“3:1 The saying is trustworthy: If anyone aspires to the office of [pastor], he desires a noble task. 2 Therefore a [pastor] must be above reproach, the husband of one wife, sober-minded, selfcontrolled, respectable, hospitable, able to teach, 3 not a drunkard, not violent but gentle, not quarrelsome, not a lover of money. 4 He must manage his own household well, with all dignity keeping his children submissive, 5 for if someone does not know how to manage his own household, how will he care for God's church? 6 He must not be a recent convert, or he may become puffed up with conceit and fall into the condemnation of the devil. 7 Moreover, he must be well thought of by outsiders, so that he may not fall into disgrace, into a snare of the devil.” (1 Timothy 3:1-7).
After a church service one Sunday morning, a young boy suddenly announced to his mother, "Mom, I've decided to become a minister when I grow up." "That's okay with us, dear, but what made you decide that?" "Well," said the little boy, "I have to go to church on Sunday anyway, and I figure it will be more fun to stand up and yell, than to be told to sit down and shut up." That may not be the best reason to pursue the pastoral ministry, but it definitely could be an appealing one for a young and energetic boy. But the truth is that God has raised up pastors within His Church so that all may hear the good news of Christ, crucified, risen, and ascended.
In 1 Timothy 3, we hear Paul’s words on the importance of this role, but even more we hear the importance of the character of the individuals who hold this role. Paul does not focus on skills and abilities. He focuses on character, the intangible realities that cannot be easily bought or taught but are often slowly caught over a lifetime of experience. Writing upon these and similar passages, Christian authors have been led to reflect:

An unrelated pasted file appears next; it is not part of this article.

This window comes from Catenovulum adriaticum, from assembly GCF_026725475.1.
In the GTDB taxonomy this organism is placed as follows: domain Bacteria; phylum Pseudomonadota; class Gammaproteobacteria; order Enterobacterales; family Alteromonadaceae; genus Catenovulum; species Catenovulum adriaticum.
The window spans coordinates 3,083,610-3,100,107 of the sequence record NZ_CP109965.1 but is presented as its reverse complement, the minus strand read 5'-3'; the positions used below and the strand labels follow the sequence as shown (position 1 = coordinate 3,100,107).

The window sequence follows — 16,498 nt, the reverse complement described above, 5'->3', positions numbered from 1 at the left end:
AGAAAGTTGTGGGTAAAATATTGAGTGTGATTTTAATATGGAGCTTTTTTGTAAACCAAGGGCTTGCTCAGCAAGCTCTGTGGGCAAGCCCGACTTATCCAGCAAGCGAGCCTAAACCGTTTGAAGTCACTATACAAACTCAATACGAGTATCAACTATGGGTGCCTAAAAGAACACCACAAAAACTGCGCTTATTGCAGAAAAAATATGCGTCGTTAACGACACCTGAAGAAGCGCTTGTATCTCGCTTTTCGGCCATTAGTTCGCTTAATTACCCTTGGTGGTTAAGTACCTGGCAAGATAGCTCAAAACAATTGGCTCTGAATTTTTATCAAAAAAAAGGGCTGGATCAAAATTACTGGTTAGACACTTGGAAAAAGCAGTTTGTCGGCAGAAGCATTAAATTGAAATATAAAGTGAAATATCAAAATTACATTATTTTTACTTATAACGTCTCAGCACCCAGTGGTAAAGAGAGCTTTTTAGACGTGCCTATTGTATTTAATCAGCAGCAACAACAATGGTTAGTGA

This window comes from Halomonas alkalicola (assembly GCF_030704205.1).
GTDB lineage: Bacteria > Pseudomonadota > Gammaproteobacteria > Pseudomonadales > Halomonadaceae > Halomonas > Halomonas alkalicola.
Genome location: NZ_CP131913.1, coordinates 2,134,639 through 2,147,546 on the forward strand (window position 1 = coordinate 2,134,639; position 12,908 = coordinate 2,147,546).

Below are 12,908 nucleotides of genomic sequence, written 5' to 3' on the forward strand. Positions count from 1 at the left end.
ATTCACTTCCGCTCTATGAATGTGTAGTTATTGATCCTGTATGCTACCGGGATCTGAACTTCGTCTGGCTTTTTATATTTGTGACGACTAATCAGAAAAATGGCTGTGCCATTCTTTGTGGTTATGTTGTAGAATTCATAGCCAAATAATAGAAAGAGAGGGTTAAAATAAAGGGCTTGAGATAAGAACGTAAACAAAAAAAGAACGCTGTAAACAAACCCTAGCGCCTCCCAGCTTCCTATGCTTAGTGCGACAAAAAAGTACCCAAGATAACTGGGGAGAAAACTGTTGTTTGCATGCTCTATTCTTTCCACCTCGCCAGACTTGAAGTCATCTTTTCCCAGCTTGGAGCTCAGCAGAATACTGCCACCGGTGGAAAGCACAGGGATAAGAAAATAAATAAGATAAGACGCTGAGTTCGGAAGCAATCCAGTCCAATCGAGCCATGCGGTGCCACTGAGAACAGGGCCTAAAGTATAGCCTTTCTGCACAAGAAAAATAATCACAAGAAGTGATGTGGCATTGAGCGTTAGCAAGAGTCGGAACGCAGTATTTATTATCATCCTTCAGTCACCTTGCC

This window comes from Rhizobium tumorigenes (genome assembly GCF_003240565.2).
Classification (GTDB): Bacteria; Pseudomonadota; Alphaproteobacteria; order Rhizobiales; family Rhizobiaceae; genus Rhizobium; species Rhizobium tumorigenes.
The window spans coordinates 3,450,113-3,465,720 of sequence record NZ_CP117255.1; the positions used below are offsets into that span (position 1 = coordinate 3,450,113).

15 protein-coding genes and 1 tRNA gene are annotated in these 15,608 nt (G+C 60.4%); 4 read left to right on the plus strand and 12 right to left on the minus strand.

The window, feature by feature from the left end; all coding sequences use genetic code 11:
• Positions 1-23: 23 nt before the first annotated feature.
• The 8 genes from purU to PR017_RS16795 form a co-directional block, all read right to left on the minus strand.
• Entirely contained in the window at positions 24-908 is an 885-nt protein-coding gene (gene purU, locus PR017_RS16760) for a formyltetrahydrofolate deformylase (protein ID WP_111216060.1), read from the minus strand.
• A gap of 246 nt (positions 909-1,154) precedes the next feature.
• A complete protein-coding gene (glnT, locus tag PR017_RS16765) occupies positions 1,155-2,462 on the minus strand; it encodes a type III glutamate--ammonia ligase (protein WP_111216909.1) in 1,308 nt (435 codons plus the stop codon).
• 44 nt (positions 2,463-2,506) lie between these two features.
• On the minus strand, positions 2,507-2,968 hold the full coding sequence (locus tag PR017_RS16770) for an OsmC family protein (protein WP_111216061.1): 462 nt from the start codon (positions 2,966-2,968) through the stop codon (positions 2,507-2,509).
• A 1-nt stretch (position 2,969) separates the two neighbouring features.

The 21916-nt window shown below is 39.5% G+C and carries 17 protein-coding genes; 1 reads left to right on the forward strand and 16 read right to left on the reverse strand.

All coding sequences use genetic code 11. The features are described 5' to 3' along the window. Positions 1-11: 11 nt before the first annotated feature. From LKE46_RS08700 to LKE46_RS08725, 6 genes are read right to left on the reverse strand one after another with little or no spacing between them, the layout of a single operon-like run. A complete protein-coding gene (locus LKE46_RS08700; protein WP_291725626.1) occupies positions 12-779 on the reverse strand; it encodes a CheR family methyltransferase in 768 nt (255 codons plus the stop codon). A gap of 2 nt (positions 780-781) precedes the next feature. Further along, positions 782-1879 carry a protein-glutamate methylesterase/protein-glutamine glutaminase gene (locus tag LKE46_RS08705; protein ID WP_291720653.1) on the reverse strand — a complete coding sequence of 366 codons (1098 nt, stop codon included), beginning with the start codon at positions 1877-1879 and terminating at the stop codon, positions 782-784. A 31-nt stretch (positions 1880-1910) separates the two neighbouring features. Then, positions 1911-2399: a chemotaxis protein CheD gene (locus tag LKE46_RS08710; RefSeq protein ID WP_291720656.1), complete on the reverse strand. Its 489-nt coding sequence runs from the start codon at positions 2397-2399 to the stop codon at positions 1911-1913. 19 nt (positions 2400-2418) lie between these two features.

“What a list of qualifications! Who can measure up to them? No individual will have them all in equal measure. These are the divine standards which God invites church and pastors to evaluate pastors. The church cannot ignore God’s standard without serious results. ~ Gary Schuetze
“According to Scripture, virtually everything that truly qualifies a person for leadership is directly related to character.” ~ John MacArthur
“The authority by which the Christian leader leads is not power but love, not force but example, not coercion but reasoned persuasion. Leaders have power, but power is safe only in the hands of those who humble themselves to serve.” ~ John Stott
Over the past several months Calvary’s leadership has been involved in focused discussions, as we have reflected upon Calvary’s long-term staffing needs. At this time, we feel that it is important for us to move forward with a call process seeking to fill the vacant associate pastor position. This means that the Spiritual Care team is now in the process of forming a call committee to begin taking the next steps forward.
Please pray for this process. Please pray for these people who will help guide this call process. Please pray for God’s continued leading in all areas of His church, among its current and future leaders. And above all, please pray that God would continue to raise up workers in His harvest field, as we continue to see shortages of pastors and church workers in many areas of our nation and world.
May God bless us as we continue “standing firm in one spirit, with one mind striving side by side for the faith of the gospel…” (Philippians 1:27b). For God has called the people of Calvary to be about the work of Engaging People in Christ through Connecting, Learning, and Caring as we Serve the Lord in all that we do.
God’s Peace, Pastor Kurt Ebert